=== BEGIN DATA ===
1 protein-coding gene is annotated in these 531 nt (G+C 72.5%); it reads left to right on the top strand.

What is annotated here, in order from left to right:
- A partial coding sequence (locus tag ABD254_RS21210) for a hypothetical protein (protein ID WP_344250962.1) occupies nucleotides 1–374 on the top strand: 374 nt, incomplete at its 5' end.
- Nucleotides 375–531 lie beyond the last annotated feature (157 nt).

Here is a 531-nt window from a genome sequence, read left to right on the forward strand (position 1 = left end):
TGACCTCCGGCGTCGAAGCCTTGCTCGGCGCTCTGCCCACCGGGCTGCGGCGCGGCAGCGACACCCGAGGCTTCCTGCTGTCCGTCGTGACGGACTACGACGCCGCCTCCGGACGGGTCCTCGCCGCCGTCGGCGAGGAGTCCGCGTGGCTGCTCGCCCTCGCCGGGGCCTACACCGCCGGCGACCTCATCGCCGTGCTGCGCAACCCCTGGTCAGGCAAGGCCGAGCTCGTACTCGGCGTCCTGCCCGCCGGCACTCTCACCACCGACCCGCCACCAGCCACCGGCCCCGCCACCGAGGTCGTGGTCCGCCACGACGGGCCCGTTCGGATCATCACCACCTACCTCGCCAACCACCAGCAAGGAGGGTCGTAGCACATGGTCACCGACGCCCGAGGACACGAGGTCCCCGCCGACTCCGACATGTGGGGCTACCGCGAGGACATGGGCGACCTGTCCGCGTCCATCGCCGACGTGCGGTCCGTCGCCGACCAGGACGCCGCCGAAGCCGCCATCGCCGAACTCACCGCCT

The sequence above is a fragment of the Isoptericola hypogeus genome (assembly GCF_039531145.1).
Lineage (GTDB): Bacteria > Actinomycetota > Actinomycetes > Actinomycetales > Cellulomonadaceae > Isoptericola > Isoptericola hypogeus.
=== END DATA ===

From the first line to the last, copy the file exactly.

1 protein-coding gene is annotated in these 531 nt (G+C 72.5%); it reads left to right on the top strand.

What is annotated here, in order from left to right:
- A partial coding sequence (locus tag ABD254_RS21210) for a hypothetical protein (protein ID WP_344250962.1) occupies nucleotides 1–374 on the top strand: 374 nt, incomplete at its 5' end.
- Nucleotides 375–531 lie beyond the last annotated feature (157 nt).

Here is a 531-nt window from a genome sequence, read left to right on the forward strand (position 1 = left end):
TGACCTCCGGCGTCGAAGCCTTGCTCGGCGCTCTGCCCACCGGGCTGCGGCGCGGCAGCGACACCCGAGGCTTCCTGCTGTCCGTCGTGACGGACTACGACGCCGCCTCCGGACGGGTCCTCGCCGCCGTCGGCGAGGAGTCCGCGTGGCTGCTCGCCCTCGCCGGGGCCTACACCGCCGGCGACCTCATCGCCGTGCTGCGCAACCCCTGGTCAGGCAAGGCCGAGCTCGTACTCGGCGTCCTGCCCGCCGGCACTCTCACCACCGACCCGCCACCAGCCACCGGCCCCGCCACCGAGGTCGTGGTCCGCCACGACGGGCCCGTTCGGATCATCACCACCTACCTCGCCAACCACCAGCAAGGAGGGTCGTAGCACATGGTCACCGACGCCCGAGGACACGAGGTCCCCGCCGACTCCGACATGTGGGGCTACCGCGAGGACATGGGCGACCTGTCCGCGTCCATCGCCGACGTGCGGTCCGTCGCCGACCAGGACGCCGCCGAAGCCGCCATCGCCGAACTCACCGCCT

The sequence above is a fragment of the Isoptericola hypogeus genome (assembly GCF_039531145.1).
Lineage (GTDB): Bacteria > Actinomycetota > Actinomycetes > Actinomycetales > Cellulomonadaceae > Isoptericola > Isoptericola hypogeus.